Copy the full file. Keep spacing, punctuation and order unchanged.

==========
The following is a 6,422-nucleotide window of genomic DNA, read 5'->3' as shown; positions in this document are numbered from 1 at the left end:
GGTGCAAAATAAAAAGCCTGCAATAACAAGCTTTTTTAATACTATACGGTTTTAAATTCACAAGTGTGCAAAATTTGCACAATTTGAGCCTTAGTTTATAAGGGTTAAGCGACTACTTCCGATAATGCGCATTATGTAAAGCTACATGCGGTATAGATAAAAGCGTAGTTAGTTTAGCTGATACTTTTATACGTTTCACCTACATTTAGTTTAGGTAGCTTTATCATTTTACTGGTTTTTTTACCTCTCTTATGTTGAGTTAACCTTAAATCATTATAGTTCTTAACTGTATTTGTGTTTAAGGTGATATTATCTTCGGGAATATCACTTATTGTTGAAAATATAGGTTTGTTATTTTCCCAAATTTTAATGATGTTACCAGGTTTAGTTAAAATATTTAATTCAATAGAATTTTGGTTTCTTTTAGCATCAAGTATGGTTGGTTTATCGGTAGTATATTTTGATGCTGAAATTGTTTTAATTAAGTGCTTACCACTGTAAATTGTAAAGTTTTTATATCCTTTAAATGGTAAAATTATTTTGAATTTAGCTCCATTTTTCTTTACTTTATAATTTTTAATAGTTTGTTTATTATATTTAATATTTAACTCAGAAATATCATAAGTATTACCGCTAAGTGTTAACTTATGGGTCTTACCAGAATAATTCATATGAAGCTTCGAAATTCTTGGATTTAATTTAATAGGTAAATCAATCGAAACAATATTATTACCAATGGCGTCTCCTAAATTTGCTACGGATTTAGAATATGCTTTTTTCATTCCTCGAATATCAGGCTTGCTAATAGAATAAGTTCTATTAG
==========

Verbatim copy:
The following is a 6,422-nucleotide window of genomic DNA, read 5'->3' as shown; positions in this document are numbered from 1 at the left end:
GGTGCAAAATAAAAAGCCTGCAATAACAAGCTTTTTTAATACTATACGGTTTTAAATTCACAAGTGTGCAAAATTTGCACAATTTGAGCCTTAGTTTATAAGGGTTAAGCGACTACTTCCGATAATGCGCATTATGTAAAGCTACATGCGGTATAGATAAAAGCGTAGTTAGTTTAGCTGATACTTTTATACGTTTCACCTACATTTAGTTTAGGTAGCTTTATCATTTTACTGGTTTTTTTACCTCTCTTATGTTGAGTTAACCTTAAATCATTATAGTTCTTAACTGTATTTGTGTTTAAGGTGATATTATCTTCGGGAATATCACTTATTGTTGAAAATATAGGTTTGTTATTTTCCCAAATTTTAATGATGTTACCAGGTTTAGTTAAAATATTTAATTCAATAGAATTTTGGTTTCTTTTAGCATCAAGTATGGTTGGTTTATCGGTAGTATATTTTGATGCTGAAATTGTTTTAATTAAGTGCTTACCACTGTAAATTGTAAAGTTTTTATATCCTTTAAATGGTAAAATTATTTTGAATTTAGCTCCATTTTTCTTTACTTTATAATTTTTAATAGTTTGTTTATTATATTTAATATTTAACTCAGAAATATCATAAGTATTACCGCTAAGTGTTAACTTATGGGTCTTACCAGAATAATTCATATGAAGCTTCGAAATTCTTGGATTTAATTTAATAGGTAAATCAATCGAAACAATATTATTACCAATGGCGTCTCCTAAATTTGCTACGGATTTAGAATATGCTTTTTTCATTCCTCGAATATCAGGCTTGCTAATAGAATAAGTTCTATTAG